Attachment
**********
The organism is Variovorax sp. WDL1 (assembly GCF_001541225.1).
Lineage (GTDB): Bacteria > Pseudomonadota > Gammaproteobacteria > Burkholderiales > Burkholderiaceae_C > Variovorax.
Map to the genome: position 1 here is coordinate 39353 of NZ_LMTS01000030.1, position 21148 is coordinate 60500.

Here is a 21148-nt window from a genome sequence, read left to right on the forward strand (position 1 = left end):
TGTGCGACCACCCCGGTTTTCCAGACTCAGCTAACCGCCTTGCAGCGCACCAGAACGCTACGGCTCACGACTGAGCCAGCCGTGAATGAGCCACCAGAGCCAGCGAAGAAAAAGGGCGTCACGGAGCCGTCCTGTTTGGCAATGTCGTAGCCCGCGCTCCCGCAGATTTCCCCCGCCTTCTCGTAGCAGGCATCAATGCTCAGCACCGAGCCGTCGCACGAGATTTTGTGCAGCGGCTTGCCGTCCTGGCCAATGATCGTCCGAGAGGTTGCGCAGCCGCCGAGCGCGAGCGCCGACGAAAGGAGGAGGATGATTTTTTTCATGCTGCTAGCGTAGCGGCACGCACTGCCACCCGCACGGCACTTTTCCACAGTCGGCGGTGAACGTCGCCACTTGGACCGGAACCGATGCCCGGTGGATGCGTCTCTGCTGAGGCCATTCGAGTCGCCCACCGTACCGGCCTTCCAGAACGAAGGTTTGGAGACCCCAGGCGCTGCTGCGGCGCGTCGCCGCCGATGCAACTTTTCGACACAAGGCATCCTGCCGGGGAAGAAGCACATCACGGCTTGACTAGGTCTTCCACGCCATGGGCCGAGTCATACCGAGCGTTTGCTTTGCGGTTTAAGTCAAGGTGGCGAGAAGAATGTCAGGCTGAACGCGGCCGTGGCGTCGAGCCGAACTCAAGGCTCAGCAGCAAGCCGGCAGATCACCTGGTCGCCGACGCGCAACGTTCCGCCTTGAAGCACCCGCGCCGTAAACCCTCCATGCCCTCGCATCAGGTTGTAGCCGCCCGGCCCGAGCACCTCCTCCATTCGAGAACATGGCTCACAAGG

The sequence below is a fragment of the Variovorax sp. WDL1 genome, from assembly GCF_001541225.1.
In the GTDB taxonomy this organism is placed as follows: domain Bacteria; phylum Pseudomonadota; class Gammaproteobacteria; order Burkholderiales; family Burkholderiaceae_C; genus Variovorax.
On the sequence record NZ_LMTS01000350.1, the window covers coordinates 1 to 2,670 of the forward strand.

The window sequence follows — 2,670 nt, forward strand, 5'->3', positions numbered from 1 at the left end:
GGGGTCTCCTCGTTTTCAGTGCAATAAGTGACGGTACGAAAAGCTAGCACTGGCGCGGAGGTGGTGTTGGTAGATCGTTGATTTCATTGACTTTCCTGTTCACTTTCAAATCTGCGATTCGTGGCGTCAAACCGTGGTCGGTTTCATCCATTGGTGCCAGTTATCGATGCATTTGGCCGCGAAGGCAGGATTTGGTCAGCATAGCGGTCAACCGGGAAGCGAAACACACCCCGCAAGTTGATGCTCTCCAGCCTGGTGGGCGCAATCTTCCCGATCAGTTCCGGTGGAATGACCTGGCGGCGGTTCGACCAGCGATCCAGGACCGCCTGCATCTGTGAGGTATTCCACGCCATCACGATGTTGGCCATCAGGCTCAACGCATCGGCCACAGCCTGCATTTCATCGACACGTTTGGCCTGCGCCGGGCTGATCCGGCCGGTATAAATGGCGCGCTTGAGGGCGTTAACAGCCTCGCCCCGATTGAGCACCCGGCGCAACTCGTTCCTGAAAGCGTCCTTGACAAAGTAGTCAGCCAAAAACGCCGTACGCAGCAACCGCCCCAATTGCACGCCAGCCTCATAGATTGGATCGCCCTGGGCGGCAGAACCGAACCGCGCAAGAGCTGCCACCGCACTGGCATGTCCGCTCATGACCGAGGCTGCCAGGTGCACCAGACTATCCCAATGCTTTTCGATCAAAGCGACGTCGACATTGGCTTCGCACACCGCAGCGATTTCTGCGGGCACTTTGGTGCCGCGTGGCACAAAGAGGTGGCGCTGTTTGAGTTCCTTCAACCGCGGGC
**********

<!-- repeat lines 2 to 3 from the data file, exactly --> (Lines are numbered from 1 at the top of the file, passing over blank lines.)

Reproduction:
Lineage (GTDB): Bacteria > Pseudomonadota > Gammaproteobacteria > Burkholderiales > Burkholderiaceae_C > Variovorax.
Map to the genome: position 1 here is coordinate 39353 of NZ_LMTS01000030.1, position 21148 is coordinate 60500.